During my no buy year challenge, I decided to sew my own clothes. I thought I could: 1- learn how to sew ; 2- sew with organic fabric only ; 3- sew items that fitted perfectly and were exactly what I wanted. Reality check: It didn’t go well. Well, taking a look at it again, it is actually kind of a disaster…
Can’t pass another good reason to display my Singer 15K!
Learning how to sew
I guess this isn’t the worst part but it depends how sewing is defined. Sewing a straight line became easier! LOL Understanding a pattern and following the instructions is still really hard.
Along the way, I’ve discovered the crazy number of ways that exist to do a hem. I still master pretty much none. Hems are just one of a hundred examples of things I don’t know about sewing. It’s scary and overwhelming.
See down below an incredible way to do hems! Meanwhile, I’m just starting to get somewhere with my zigzagger!
To make matter worst, I got lost in videos of underlining today (because of the coat that is still not finished!)! Very interesting and yet a little depressing!
I thought it would be easy to find organic fabric. It kind of is and yet, it’s not. Lockdowns and travel restrictions have made matter worst obviously. Maybe if I could go to Paris, all my troubles would be solved. Maybe…
Still, I found some, of course, but it wasn’t exactly what I wanted. So I didn’t sew what I wanted, with what I bought. The slightly vicious circle starts here.
In addition, there seems to be so many standards and labels, it’s really hard to understand what is more greenwashing than green. Of course, one can educate oneself on the meaning of those but right now, it feels like between the nifty gritty details of each certification and the types of fabric one can get, it is really hard to get what one truly wants.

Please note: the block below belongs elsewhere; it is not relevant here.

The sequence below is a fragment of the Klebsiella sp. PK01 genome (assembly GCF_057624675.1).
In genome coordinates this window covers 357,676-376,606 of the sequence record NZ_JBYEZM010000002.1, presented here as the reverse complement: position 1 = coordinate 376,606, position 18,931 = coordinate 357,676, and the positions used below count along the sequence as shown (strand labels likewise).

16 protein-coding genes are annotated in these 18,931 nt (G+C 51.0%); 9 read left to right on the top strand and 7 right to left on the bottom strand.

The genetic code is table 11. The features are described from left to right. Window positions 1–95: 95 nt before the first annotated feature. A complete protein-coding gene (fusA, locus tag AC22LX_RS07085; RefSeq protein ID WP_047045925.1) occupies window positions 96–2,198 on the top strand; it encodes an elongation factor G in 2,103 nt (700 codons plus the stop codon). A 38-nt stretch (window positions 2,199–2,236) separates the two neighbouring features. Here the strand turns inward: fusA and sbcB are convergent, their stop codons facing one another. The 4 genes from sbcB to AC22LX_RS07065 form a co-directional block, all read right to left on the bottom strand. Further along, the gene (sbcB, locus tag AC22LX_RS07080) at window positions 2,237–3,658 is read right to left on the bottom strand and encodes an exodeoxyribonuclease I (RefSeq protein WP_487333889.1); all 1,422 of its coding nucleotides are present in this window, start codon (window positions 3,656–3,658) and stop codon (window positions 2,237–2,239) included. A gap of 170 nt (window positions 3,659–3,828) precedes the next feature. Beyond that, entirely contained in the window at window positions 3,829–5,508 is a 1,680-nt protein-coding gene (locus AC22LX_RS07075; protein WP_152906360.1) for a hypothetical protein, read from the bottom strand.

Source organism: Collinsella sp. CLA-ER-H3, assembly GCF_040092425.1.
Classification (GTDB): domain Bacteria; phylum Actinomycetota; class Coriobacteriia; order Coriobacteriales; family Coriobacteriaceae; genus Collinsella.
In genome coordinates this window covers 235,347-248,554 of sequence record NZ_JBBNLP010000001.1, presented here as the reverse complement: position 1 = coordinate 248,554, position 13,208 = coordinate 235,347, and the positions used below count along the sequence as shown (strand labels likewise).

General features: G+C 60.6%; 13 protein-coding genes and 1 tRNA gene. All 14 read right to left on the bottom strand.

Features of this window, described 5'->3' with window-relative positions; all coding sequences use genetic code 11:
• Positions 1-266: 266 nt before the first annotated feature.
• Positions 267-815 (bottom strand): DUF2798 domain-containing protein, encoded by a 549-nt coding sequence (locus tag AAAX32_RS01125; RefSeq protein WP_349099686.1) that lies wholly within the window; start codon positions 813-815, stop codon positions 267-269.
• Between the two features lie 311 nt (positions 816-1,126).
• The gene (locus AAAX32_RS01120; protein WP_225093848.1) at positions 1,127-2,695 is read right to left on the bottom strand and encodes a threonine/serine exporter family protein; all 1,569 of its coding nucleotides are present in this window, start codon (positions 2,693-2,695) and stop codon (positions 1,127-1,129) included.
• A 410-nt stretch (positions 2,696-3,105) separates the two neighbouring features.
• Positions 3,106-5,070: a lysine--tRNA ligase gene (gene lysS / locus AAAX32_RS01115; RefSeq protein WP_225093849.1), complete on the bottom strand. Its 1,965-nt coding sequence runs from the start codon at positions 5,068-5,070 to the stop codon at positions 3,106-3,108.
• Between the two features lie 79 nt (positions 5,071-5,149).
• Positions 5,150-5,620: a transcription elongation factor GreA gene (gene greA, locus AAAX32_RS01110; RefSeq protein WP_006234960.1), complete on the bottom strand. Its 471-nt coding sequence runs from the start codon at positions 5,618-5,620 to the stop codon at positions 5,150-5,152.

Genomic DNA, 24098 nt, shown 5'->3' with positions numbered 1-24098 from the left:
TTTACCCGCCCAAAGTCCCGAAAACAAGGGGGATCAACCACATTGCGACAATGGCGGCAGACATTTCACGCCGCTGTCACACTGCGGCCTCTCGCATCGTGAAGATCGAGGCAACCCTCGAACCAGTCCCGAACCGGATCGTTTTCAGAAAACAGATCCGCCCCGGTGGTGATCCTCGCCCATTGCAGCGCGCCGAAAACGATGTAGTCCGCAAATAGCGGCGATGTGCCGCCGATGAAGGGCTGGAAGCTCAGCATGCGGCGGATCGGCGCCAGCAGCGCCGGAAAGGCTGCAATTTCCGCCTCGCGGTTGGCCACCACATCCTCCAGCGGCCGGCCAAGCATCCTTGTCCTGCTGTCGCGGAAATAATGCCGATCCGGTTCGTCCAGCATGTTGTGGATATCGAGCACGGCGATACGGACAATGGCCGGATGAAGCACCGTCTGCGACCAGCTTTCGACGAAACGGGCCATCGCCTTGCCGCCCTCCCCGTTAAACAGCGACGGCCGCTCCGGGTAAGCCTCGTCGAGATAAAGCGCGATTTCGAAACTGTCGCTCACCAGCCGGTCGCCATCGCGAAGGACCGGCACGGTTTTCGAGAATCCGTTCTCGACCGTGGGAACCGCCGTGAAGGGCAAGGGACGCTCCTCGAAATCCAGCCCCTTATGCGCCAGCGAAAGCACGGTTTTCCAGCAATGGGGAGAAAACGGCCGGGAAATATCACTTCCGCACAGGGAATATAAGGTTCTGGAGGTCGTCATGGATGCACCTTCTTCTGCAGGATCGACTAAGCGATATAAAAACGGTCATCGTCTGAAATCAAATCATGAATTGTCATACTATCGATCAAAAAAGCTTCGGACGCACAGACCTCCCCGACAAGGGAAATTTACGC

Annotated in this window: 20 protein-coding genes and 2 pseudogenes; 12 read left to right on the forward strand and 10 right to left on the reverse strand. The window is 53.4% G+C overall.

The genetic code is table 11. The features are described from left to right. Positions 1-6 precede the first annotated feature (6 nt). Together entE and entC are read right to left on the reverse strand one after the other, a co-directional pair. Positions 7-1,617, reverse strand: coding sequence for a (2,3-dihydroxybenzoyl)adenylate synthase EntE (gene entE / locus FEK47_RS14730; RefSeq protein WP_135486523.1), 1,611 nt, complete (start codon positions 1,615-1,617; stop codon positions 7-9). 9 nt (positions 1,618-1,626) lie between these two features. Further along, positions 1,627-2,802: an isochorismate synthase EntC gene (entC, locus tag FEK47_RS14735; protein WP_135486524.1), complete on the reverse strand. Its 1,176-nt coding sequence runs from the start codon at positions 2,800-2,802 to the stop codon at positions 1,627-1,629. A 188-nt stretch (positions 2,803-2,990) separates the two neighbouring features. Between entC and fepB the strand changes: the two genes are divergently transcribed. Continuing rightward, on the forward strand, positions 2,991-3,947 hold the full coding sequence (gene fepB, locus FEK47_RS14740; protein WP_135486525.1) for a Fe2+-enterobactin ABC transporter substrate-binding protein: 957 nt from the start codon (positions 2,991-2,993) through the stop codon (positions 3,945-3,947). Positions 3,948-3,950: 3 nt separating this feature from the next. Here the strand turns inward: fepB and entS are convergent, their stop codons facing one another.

So indeed I thought I could sew clothes that were well fitted because what’s the point of sewing yourself, if you can’t fit it properly!? Well, that didn’t go so well either. I’m not even going to count the number of times I redid a piece to make it fit better. That’s game I suppose.
The big issue is that I soon realized I needed to use patterns to sew clothes. yeah! I know, silly me! Cloning existing pieces is possible for simple items. Cloning a jacket, a piece with numerous darts, a top with thrills or whatever is probably not impossible but requires skills I do not possess.
So pattern it is. But seriously how do you even select them? How do you know in advance what is going to fit your shape? I suppose you learn – I mean you should know in advance your body type and stuff. Yes of course – But with patterns, it seems particularly easy to end up sewing clothes that are not a good fit for you! Those drawings on the cover are not what they seem, if you ask me! But I suppose you have to learn to understand such drawings as well.
Yes, I’ve used old bedsheets to do mocks-up so and it only led me to realize that I had lost a whole day or more, sewing something that would probably never look good on me or that I would at least, never feel comfortable wearing.
And there is something else with patterns…
As you probably know these are rated depending on the sewing difficulty of the model. The good thing is that some are marked as easy and are actually still quite nice. They are not boring at all. But, I found some that weren’t actually easy at all, despite the label but that’s a different issue. The issue here is that, I bought patterns for things that weren’t truly what I wanted/needed just because that’s what was available in the easy section. The fish tail skirt is one of them. It is not exactly what I wanted but that is what I got! Double or triple or maybe even quadruple fail on the fish tail!
In short: It’s kind of a disaster!